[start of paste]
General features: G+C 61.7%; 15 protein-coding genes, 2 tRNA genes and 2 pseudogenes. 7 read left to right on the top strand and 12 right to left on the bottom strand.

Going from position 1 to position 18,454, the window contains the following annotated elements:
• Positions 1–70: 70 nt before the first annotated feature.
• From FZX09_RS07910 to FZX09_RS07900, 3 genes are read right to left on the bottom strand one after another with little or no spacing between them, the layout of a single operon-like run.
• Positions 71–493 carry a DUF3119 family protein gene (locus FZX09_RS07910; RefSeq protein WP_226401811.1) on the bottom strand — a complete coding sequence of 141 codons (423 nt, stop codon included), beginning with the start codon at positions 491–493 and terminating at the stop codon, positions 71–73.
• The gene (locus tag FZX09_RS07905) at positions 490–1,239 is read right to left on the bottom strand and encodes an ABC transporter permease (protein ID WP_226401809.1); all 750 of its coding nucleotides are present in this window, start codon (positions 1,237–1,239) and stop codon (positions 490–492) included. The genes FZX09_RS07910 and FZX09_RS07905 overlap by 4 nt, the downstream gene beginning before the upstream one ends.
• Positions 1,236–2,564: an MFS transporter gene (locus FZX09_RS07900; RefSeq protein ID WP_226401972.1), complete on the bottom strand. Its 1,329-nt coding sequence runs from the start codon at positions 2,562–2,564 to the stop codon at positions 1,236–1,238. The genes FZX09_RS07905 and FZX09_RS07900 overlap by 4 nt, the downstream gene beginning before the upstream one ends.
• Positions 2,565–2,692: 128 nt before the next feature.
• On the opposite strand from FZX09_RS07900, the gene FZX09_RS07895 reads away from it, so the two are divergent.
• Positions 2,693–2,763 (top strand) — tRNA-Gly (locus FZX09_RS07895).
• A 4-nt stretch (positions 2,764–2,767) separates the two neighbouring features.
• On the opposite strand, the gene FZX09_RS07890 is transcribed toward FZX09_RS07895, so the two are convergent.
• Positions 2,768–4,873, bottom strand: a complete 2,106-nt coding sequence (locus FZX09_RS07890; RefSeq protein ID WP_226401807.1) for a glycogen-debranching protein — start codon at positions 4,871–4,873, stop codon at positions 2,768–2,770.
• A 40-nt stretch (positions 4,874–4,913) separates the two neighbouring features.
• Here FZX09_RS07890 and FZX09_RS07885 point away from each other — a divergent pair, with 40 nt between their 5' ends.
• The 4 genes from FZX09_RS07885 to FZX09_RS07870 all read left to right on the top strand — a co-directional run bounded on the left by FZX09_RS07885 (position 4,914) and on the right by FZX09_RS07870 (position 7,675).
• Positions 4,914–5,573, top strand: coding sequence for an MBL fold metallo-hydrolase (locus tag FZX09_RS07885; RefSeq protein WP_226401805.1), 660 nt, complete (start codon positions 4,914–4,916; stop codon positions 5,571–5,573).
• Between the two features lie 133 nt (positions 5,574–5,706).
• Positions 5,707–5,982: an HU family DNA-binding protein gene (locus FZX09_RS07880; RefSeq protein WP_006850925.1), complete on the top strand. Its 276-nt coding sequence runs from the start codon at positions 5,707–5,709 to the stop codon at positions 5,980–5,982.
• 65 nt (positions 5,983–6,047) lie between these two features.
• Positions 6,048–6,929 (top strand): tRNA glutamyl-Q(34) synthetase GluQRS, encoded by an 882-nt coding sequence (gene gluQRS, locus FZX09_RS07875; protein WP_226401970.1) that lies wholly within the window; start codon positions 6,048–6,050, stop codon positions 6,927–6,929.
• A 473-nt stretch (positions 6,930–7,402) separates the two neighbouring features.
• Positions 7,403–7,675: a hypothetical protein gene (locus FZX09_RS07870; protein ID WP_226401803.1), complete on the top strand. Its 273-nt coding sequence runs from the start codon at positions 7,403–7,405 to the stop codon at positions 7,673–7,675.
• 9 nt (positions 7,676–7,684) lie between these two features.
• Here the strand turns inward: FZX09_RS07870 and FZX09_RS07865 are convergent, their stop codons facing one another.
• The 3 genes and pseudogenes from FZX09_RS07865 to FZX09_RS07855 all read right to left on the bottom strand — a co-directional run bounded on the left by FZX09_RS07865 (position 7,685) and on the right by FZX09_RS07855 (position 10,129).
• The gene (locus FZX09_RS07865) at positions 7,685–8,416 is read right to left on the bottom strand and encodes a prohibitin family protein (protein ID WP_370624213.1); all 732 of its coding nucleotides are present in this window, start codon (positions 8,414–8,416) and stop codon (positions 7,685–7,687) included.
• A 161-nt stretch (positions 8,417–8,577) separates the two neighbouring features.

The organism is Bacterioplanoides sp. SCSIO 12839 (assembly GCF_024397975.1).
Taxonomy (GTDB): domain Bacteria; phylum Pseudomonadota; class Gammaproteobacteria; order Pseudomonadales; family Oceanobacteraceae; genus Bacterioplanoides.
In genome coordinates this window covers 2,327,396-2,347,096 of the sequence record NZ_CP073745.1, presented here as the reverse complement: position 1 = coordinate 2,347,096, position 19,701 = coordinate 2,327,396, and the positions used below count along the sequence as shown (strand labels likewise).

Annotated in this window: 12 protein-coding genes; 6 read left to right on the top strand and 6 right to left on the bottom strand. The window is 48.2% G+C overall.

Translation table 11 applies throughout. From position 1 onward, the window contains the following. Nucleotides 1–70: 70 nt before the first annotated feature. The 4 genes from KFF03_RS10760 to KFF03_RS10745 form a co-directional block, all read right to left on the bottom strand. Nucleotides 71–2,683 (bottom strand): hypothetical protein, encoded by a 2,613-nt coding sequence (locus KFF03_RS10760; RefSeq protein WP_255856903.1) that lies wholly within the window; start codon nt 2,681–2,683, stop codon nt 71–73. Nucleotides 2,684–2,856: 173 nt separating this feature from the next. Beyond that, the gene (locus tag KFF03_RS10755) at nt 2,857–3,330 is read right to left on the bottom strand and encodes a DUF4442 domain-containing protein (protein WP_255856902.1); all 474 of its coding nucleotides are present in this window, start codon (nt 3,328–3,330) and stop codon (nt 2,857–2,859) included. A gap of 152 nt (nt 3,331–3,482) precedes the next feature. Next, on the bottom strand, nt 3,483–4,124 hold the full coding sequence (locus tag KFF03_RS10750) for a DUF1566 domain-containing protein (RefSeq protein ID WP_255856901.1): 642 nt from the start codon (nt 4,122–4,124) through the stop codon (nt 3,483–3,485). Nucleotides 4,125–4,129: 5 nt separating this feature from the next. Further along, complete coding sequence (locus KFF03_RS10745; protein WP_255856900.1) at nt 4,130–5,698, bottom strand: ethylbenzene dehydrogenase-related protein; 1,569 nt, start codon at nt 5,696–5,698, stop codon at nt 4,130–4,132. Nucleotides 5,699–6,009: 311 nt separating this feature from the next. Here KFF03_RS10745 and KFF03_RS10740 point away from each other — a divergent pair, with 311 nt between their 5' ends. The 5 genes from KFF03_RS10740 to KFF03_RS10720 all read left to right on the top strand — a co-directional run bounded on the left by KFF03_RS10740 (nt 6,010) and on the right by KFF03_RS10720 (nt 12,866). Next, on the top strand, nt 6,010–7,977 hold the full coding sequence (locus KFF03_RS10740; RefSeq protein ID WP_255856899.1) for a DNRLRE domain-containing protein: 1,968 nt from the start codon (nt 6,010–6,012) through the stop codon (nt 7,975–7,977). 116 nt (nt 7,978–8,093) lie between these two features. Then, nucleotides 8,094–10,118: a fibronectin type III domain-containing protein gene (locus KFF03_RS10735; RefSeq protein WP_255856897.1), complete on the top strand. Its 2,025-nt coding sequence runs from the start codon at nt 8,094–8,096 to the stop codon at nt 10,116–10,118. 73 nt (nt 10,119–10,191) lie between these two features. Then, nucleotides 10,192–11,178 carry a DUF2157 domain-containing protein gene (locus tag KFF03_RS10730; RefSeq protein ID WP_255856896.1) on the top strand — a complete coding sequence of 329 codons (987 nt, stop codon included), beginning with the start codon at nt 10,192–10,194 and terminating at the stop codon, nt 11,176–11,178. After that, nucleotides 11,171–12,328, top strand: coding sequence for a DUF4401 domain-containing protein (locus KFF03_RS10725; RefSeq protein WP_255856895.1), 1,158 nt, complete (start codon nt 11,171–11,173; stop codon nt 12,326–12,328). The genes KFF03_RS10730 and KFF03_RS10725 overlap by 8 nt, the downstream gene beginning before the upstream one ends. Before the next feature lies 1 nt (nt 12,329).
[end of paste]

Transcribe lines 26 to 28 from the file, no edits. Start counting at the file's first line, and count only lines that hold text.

• The 3 genes and pseudogenes from FZX09_RS07865 to FZX09_RS07855 all read right to left on the bottom strand — a co-directional run bounded on the left by FZX09_RS07865 (position 7,685) and on the right by FZX09_RS07855 (position 10,129).
• The gene (locus FZX09_RS07865) at positions 7,685–8,416 is read right to left on the bottom strand and encodes a prohibitin family protein (protein ID WP_370624213.1); all 732 of its coding nucleotides are present in this window, start codon (positions 8,414–8,416) and stop codon (positions 7,685–7,687) included.
• A 161-nt stretch (positions 8,417–8,577) separates the two neighbouring features.